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An even number of nuts is divided into three nonempty piles. In each step, we are allowed to take half the nuts from a pile with an even number of nuts, and put them on another pile. Can we always reach a point where exactly half of the nuts belong to one pile?

For example, if we start with $(3,5,6)$, we can transform as $(3,5,6)\rightarrow (3,8,3)\rightarrow (3,4,7)$, and now the last pile has half of the nuts.

Note that in each step, some pile of nuts must be even, so we can keep moving. Moreover, we will never empty a pile.

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  • $\begingroup$ Say we have an even number k of nuts, if k is divisible by 3, if we can make three piles of nuts that all have an even number of nuts. Then, we can take half of the nuts from one pile and keep moving them from pile to pile and we will continuously arrive at our original arrangement of three even piles of k/3 nuts, but then we don't have half of the nuts in one pile. For the case that the total number is not divisible by 3 it is harder. $\endgroup$ – wesssg May 26 '16 at 2:07
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    $\begingroup$ @wesssg - huh? Can you explain how your process works when k = 6? $\endgroup$ – mathguy May 26 '16 at 2:12
  • $\begingroup$ I guess i'm thinking that if we have for example 12 total nuts, we can make 3 piles of 4 nuts. Then, we can keep shifting 2 nuts around the circle, but we will end up getting back to that original arrangement, you know what I mean ? I'm not sure if this is a valid point though $\endgroup$ – wesssg May 26 '16 at 2:12
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    $\begingroup$ Made a program to check all starting combinations for a given even number of nuts $n \ge 4$. No counterexamples for $n$ up to $100$. $\endgroup$ – Jens May 28 '16 at 13:24
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    $\begingroup$ Noticed 2 things: One cannot move from odd, odd, even (in some order) to even, even, even (in some order) But the opposite is possible. Also, it is easy to see that any step just before a solution will look like x, x, 2n -2x And will necessarily have 2 same counts. $\endgroup$ – Shooter Jun 9 '16 at 5:16
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The answer is yes and here is how (I got the idea from Shooter's comment above):

Step 1: If you are given three even piles of nuts (otherwise go to step 2): Choose one pile and take nuts from it as long as you can (until the number of nuts is odd). Put them wherever you like.

Step 2: You now are in the situation even (pile A), odd (pile B), odd (pile C) (up to changing the order). Now, you cut pile A into half as often as you can. Put all of the nuts on pile C except in the last step in which you put them one pile B. So that now pile B is the only one with an even number of nuts.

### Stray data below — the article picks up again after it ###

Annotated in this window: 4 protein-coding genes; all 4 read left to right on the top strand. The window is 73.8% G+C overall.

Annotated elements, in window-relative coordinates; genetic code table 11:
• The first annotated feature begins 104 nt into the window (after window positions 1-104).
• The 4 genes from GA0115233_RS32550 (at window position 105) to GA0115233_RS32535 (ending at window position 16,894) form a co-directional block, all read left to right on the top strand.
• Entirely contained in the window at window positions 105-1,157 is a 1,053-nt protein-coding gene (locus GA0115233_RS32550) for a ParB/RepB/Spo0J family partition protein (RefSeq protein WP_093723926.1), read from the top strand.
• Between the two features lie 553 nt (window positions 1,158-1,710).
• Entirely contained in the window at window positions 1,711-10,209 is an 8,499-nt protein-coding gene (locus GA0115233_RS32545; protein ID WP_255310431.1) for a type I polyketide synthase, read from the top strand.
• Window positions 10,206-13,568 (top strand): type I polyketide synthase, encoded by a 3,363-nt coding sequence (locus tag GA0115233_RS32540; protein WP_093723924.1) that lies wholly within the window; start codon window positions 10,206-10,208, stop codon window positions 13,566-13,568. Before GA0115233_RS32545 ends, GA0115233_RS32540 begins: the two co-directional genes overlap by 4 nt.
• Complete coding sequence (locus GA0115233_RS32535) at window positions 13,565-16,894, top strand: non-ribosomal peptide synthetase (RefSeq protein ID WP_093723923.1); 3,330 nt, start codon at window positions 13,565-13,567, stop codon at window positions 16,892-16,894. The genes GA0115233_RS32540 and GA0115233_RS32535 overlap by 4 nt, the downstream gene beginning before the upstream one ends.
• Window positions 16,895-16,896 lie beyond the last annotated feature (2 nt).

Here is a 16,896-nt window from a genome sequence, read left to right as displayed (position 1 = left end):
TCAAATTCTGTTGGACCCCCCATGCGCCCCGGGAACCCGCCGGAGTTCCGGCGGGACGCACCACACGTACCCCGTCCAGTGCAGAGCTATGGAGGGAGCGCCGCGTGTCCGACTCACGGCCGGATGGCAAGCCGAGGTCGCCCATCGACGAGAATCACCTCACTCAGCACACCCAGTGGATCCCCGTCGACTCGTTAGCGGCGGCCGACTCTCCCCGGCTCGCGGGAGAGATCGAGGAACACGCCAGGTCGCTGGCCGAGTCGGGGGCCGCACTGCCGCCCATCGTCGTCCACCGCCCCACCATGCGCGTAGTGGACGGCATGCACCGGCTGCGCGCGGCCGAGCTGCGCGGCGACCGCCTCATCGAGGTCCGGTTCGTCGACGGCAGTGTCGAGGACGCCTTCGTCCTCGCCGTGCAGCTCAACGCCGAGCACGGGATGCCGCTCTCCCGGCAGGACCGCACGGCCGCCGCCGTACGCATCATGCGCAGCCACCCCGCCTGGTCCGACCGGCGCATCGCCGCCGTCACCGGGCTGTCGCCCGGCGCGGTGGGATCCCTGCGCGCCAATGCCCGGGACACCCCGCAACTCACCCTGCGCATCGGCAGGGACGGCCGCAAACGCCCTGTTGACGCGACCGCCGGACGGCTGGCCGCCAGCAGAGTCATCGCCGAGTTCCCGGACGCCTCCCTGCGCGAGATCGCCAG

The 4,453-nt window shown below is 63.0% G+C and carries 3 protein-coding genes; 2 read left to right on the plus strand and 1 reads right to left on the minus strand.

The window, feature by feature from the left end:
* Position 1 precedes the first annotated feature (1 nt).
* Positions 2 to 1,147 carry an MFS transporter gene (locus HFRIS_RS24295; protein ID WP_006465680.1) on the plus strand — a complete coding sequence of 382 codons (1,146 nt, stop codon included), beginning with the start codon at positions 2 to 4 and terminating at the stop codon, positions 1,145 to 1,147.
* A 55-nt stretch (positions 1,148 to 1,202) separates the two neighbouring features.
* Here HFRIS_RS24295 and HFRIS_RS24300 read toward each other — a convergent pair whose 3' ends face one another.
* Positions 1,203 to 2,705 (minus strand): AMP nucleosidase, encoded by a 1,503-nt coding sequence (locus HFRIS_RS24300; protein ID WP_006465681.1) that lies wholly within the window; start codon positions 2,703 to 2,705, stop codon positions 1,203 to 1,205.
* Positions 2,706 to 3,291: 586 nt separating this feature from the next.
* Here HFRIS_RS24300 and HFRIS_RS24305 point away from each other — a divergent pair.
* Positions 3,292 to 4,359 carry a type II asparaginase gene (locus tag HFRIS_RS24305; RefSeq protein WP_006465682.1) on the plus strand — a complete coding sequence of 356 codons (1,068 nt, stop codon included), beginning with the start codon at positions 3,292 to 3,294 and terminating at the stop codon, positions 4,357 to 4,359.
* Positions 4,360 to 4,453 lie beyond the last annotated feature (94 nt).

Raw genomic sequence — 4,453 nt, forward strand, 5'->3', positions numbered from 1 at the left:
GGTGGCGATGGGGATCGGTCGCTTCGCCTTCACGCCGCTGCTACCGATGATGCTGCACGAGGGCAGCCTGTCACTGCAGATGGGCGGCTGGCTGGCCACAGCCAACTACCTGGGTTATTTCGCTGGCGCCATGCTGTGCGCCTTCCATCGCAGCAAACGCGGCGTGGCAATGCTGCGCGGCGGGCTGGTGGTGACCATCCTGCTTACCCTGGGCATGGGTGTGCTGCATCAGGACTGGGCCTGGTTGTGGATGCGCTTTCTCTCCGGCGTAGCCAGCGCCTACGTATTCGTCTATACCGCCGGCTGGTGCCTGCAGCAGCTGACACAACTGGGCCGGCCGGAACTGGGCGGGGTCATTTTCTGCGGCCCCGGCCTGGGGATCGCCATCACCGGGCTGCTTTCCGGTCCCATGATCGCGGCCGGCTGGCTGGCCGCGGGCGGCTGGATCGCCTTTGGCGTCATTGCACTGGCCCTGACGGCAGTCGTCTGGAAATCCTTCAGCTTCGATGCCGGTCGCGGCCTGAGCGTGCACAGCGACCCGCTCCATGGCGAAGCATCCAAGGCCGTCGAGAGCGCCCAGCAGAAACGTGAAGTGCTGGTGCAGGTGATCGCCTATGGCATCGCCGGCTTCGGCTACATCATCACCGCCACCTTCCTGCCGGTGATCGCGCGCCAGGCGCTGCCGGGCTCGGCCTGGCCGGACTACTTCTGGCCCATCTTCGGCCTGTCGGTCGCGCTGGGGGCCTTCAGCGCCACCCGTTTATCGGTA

Step 3: Go back to Step 2 (with A and B reversed) unless pile B has precisely double the size of pile A. In that case go to Step 4.

Step 4: You arrived at numbers of the form (x,2x,sum-3x). Cut B and put it on C, then cut C and put it on A to get (sum/2,x,sum/2-x).

For this algorithm to work, we have to argue, why indeed we get to step 4 at all: If we look at our loop, it is clear that the sum of the nuts in piles A and B is non-increasing and so there comes a point where it will be constant for all eternity (nothing goes to C any longer). If the loop never ends the numbers would then behave like this:

$$(m,2n) \to (m+n,n) \to (\frac{1}{2}m+\frac{1}{2}n,\frac{1}{2}m+\frac{3}{2}n) \to (\frac{3}{4}m+\frac{5}{4}n,\frac{1}{4}m+\frac{3}{4}n)\to ...$$

In this sequence it is easy to see that the difference between one entry and the same entry two steps later is always of the form $\pm 2^{-k}(m-n)$ with $k$ increasing with each step (it is a geometric sum). But all the numbers are integers so that $2^{-k}(m-n)$ must be an integer for all $k$. Therefore, $m=n$!

I hope I did not miss anything and this is correct.

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  • $\begingroup$ I'm afraid that there is a flaw here: "if the loop never ends the numbers would then behave like this". There is no reason for the endless loop to necessarily consist in alternating A and B at each step. You might have two halvings of A followed by two halvings of B bringing the situation at the initial condition. Start at $(m,4n)$ and you see that you need $m=n$. For example $(3,12,C)\rightarrow(9,6,C)\rightarrow(12,3,C)\rightarrow(6,9,C)\rightarrow(3,12,C)$ $\endgroup$ – lesath82 May 19 '17 at 19:38
  • $\begingroup$ In cases like this one has to follow a different strategy to the goal. Since Jens verified the absence of counterexamples up to $100$, up to there this is certainly possible, but it could be necessary to choose a different one case by case. @Karo $\endgroup$ – lesath82 May 19 '17 at 19:47
  • $\begingroup$ sorry lesath82, but you should read step 2 again. Everything except the last 'halving' goes to C. In your example, we would have (12,3,C)→(6,3,C+6)→(3,6,C)→step 4 $\endgroup$ – Julian Braun May 21 '17 at 15:22
  • $\begingroup$ meant to write: (12,3,C)→(6,3,C+6)→(3,6,C+6)→step 4 or in all detail: (12,3,C)→(6,3,C+6)→(3,6,C+6)→(3,3,C+9)→((C+15)/2,3,(C+9)/2) $\endgroup$ – Julian Braun May 21 '17 at 15:30

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